I was inspired by a blog post written by Jill Dyche that I recently read entitled ‘Leadership Lessons from Colby the Dog.’ It discusses all the traits that her beloved companion possessed that were also true for great leadership in the workplace. So, two months after acquiring a pup of my own, I’ve realized that there are numerous similarities between the training of my dog Sophie and my new career as a marketing consultant.
Persistence is necessary: Any great dog trainer will tell you that the key to housetraining your dog is persistence. Are there times when it’s pouring rain outside and Sophie suddenly needs to go outside? Yes. Have there been times when I’ve encountered an issue at work that I couldn’t solve right away? Of course! If you ever had the illusion that you would come out of school knowing everything that you will need in your career…you’re dead wrong. I thought I knew PowerPoint quite well after graduating. Turns out, I was wrong (actually, most people don’t know enough about PowerPoint presentations). Every single project demands ongoing learning and cognitive discipline to learn from the past and apply to the future. Persistence (along with some determination) has been a great asset in my problem solving thus far.
Getting angry does nothing: Sophie is really smart…sometimes she’s too smart for her own good. It’s easy to get upset when I catch her being a little bit mischievous (I actually found out she ate one of my books while writing this post). But, she’s not going to learn anything from me being angry. Frustrating situations are bound to come up in the workplace; getting angry doesn’t solve anything. There are skills that I didn’t have, technical issues that I wasn’t been able to solve and processes that I didn’t understand. I’ve found the easiest way to get past them is to put your head down and work harder.
Things will evolve very quickly: When I got Sophie she was 15lbs. Now she’s 30lbs. She’ll eventually be 60lbs. She’s growing quite quickly. There are things I’ve already learned in the workplace that I can’t believe I ever worked without. I’ve read countless articles, taken many notes and participated in lots of webinars. I’ve gone from blank documents to major methodology build-outs. Deadlines come quickly, and your next one will pass soon. Look at where you were 6 months ago and see how much has changed. Things evolve quickly in your career, and you want to take every advantage of learning that you can.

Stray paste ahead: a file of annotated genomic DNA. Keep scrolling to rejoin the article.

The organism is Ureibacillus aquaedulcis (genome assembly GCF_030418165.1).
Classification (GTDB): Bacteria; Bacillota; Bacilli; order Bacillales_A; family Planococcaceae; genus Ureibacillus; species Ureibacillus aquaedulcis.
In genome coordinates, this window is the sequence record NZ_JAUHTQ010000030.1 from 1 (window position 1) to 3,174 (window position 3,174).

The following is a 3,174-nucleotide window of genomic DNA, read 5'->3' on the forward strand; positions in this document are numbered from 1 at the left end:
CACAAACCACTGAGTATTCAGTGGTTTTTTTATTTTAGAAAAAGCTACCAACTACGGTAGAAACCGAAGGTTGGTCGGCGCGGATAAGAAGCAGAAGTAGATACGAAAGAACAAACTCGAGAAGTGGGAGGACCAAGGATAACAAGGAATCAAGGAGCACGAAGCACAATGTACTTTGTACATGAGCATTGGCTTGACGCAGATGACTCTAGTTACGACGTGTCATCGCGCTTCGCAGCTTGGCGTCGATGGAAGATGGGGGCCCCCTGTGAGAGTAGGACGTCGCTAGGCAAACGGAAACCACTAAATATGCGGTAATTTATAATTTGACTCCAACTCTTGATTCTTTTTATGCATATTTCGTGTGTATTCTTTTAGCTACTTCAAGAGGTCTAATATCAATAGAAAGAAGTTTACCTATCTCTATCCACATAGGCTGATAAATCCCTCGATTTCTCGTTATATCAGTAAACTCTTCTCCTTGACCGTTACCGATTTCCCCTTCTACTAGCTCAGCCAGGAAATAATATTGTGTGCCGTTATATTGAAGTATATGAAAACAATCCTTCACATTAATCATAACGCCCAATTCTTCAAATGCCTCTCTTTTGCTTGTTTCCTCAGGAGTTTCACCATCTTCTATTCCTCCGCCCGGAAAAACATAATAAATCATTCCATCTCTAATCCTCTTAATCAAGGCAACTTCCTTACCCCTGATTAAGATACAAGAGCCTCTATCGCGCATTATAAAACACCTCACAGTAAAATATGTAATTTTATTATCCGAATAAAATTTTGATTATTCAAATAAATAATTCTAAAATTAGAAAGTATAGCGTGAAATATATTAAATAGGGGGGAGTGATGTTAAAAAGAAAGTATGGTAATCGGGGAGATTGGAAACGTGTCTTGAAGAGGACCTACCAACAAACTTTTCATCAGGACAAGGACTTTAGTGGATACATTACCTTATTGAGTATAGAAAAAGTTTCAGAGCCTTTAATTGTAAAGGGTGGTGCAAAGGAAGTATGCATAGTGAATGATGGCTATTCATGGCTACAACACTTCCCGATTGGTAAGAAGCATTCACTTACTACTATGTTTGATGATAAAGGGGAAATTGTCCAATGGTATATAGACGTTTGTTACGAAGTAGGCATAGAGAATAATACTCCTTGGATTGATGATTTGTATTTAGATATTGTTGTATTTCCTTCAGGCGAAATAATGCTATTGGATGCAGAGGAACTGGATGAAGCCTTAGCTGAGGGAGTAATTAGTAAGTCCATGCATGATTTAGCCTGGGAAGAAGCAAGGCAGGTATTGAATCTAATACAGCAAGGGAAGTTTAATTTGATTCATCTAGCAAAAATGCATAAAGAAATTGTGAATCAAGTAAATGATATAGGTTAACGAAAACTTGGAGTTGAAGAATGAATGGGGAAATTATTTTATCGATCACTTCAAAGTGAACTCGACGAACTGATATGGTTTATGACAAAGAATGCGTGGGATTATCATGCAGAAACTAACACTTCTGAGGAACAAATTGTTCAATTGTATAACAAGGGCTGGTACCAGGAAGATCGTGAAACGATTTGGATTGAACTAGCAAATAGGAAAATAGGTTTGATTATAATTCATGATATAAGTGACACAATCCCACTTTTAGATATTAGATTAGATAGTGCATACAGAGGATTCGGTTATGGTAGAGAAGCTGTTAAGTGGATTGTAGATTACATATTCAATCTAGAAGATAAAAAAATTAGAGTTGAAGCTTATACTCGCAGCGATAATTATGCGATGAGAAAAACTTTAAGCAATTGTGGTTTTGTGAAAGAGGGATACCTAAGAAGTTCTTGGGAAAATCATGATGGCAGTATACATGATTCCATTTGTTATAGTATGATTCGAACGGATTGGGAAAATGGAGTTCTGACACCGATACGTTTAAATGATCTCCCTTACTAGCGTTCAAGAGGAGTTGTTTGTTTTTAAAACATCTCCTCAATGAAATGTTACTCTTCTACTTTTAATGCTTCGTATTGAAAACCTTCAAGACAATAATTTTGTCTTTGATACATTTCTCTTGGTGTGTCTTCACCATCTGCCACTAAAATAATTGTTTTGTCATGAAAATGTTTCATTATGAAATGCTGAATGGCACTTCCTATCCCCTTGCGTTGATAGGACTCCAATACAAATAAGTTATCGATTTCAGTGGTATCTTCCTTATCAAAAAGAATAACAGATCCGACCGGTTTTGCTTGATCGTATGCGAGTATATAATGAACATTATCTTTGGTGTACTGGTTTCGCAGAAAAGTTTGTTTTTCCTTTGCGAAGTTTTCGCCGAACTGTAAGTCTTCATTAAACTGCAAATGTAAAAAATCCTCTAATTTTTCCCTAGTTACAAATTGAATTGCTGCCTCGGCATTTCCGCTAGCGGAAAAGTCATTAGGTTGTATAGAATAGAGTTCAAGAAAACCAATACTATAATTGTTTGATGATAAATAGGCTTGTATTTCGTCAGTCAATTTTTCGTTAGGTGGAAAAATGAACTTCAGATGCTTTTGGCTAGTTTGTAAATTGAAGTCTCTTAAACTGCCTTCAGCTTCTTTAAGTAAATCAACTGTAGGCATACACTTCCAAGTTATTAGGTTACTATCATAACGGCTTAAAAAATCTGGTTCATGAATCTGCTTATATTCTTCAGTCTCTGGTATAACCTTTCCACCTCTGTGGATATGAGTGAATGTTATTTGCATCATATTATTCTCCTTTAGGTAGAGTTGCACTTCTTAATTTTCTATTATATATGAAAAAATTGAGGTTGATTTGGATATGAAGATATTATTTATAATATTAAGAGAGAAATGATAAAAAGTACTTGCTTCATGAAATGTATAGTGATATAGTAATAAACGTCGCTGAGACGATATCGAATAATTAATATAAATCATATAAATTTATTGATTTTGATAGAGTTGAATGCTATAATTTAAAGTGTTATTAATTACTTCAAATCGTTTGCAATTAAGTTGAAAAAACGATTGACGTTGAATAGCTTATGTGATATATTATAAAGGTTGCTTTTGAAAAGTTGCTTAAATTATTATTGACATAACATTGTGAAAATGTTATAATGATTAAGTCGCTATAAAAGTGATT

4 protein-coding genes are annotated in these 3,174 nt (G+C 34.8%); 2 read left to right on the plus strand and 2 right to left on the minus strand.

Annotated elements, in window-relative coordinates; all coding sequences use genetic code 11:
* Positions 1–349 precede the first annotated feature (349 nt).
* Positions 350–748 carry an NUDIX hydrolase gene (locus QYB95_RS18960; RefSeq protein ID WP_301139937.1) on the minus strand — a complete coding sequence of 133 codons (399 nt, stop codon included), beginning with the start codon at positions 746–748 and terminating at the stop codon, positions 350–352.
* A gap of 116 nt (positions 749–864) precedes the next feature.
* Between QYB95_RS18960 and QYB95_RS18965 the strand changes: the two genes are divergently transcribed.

Love it: Sophie has done so many things wrong; she has jumped, barked, played, chewed, raced and even gone to the bathroom when she wasn’t supposed to. But, she has also been a very loving, loyal, friendly and smart dog. People seem to always point out what is going wrong at work. Hours can be long, deadlines can come too soon, lunch break can be too short and commute can be too long. However, aren’t there things that you love about it? For me it’s an intrinsic feeling that I’m helping somebody else with a problem. I’m happy to say that I truly love what I do.
Don’t expect a 9-5: Sophie is a champ at sleeping all night, but it hasn’t always been that way. Our first couple weeks were spent together awake at 4am. Similarly, I’ve had nights up till 4am working on projects and trying to meet deadlines. True accomplishment doesn’t come easy, and one of the things that can go out the window is a regularly scheduled departure from work. Guess what, it’s worth it.
As Jill said in her post: “[it] brings a new meaning to bring your dog to work day.”